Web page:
This Saturday night’s (June 22, 2019) UFC Fight Night 154 card on ESPN+ in Greenville, South Carolina may have only one debuting fighter, but it’s making up for quantity with quality. On this edition of “New Blood,” the series where I give you all the chance to say you knew about the “Next Big UFC Thing” before they were cool, we look at amateur wrestling great and Daniel Cormier student, Deron Winn.
Name: Deron Winn
Weight Class: Middleweight
Record: 5-0 (4 KO)
Significant Victories: Tom Lawlor
Ever since Rousimar Palhares’ and Hector Lombard’s exits from the UFC, the Octagon has been dreadfully short on fighters as wide as they are tall. Luckily, the 5’5” Winn is here to fill that void. The amateur wrestling standout, who got fourth at the 2016 Team USA and trains under Daniel Cormier, has actually spent his career at Light Heavyweight thus far, flattening his first four opponents in under a round apiece. When Golden Boy’s ill-fated foray into MMA rolled around, Winn squared off with “Filthy” Tom Lawlor ahead of the Chuck Liddell-Tito Ortiz 3 trainwreck, and though Winn had some issues with the Lawlor’s reach, he emerged victorious via unanimous decision.
Winn is every bit as lethal at close range as you’d expect. Beyond the elite-level wrestling his background gives him, his boxing is steadily developing enough to utilize his impressive hand speed and punching power; he’s not as learned in the clinch as Cormier, but seems more naturally destructive, already capable of delivering knockout blows at point-blank range. If he can develop that level of dirty boxing, he’s going to be an absolute nightmare.
The problem right now is getting to the inside. Though he showed a solid jab and 1-2 against Lawlor, plus an unexpectedly fast head kick that could prove useful outside of his wheelhouse, his current strategy for getting within punching distance is to burst in a straight line, which allowed even a fairly rudimentary striker like Lawlor to constantly pick him off with straight lefts. He showed some vulnerability to the orthodox jab earlier in his career as well, and while he’s explosive enough to make it work when he’s fresh, he slowed in the second round of the Lawlor fight, only ending up in top position in the third due to an ill-advised guillotine attempt on the latter’s part.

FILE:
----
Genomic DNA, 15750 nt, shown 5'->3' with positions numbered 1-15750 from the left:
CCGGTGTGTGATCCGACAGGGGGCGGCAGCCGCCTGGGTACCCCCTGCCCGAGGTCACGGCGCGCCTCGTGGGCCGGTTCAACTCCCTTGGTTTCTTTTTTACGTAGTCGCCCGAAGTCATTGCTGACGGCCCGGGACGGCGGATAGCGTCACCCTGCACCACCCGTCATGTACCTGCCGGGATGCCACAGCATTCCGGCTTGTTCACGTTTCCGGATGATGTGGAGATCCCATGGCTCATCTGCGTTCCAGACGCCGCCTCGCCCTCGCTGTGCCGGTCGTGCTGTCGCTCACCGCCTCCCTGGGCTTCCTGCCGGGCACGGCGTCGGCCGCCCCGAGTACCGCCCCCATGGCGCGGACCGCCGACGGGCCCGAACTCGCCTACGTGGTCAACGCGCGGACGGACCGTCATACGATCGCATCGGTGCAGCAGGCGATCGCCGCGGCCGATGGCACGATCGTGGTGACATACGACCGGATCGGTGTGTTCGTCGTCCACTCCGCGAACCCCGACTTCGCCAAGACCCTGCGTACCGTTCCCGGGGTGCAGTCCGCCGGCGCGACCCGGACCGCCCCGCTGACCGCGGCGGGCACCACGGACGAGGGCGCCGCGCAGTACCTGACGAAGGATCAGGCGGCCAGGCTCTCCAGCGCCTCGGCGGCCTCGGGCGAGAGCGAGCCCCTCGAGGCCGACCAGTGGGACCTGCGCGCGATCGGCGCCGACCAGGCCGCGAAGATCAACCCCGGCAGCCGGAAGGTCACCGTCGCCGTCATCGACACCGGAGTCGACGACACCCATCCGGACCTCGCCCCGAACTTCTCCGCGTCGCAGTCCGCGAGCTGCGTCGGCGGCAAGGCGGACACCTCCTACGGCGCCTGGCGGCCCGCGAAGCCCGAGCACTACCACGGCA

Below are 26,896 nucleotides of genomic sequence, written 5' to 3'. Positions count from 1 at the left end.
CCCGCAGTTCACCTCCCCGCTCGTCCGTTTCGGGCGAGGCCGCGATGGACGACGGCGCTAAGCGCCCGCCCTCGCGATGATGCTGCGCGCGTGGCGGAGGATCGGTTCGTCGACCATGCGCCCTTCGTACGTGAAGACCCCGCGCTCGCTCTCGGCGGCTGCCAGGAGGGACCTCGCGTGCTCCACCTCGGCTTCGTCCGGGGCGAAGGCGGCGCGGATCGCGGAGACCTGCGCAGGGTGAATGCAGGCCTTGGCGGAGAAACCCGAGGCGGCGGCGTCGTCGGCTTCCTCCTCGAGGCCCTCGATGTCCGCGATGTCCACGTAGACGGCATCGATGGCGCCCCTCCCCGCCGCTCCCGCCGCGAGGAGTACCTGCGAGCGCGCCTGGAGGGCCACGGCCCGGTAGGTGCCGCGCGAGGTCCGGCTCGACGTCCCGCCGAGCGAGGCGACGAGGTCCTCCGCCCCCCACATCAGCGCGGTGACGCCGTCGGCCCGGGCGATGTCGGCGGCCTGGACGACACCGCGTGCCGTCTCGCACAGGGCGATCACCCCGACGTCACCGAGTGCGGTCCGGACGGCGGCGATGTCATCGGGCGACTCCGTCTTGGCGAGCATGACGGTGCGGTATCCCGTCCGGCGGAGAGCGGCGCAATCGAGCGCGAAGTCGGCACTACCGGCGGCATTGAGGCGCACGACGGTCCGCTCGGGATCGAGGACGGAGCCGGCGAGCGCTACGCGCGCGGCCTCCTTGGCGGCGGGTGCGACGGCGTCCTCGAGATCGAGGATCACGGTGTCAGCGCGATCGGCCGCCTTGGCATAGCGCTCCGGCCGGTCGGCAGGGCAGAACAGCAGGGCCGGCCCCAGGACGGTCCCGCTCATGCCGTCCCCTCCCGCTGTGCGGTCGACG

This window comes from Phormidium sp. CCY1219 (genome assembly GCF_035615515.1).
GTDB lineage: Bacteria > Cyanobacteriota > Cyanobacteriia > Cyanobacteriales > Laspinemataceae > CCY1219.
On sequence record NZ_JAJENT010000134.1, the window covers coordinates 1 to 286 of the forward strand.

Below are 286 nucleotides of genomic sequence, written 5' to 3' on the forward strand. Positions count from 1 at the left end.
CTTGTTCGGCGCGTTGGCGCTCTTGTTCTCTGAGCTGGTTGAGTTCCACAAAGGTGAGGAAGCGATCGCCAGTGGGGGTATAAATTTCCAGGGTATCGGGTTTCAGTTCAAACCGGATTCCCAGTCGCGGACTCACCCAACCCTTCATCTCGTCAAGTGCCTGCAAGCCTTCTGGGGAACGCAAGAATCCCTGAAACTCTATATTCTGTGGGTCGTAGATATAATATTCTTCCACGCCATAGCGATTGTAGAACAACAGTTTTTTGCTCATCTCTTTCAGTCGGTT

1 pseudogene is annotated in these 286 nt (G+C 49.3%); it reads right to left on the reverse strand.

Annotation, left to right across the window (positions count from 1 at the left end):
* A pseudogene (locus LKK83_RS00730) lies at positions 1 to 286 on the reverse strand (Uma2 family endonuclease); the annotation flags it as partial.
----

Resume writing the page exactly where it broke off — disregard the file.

In short, Winn really needs more head and upper-body movement. He doesn’t need to be constantly weaving like Mike Tyson, but it’s hard to get through your opponent’s punches when they know exactly where your head will be at all times. Just being able to consistently slip a jab would make his entries exponentially easier and mitigate the issues his build will always give him.
Winn’s wrestling, speed, and power make him an elite prospect, especially under the tutelage of a man in Cormier who knows exactly how to find success as the shorter man. I would honestly have preferred one or two more regional fights against people who can make him work for three rounds, though, and the UFC would be best-served waiting a bit before throwing Winn in against the stronger members of the Middleweight division. I see him making a real run in about a year or so with the right opponents.
Opponent: First, Winn was supposed to fight Markus Perez, an incredibly tricky veteran with the best submission game Winn would have faced to date. Then, he was supposed to fight surging Brazilian Bruno Silva, whose massive power recently earned him victories over elite Russians Alexander Shlemenko and Artem Frolov. Now he faces Eric Spicely, who’s got great submissions but can’t keep up with Winn’s wrestling or keep him at range on the feet. Expect Winn to get a comfortable victory.
MMAmania.com will deliver LIVE round-by-round, blow-by-blow coverage of the entire UFC Fight Night 154 fight card on fight night (click here), starting with the ESPN2 “Prelims” undercard bouts at 4 p.m. ET, followed by the ESPN+ main card start time of 7 p.m. ET.
For much more on UFC Fight Night 154 click here.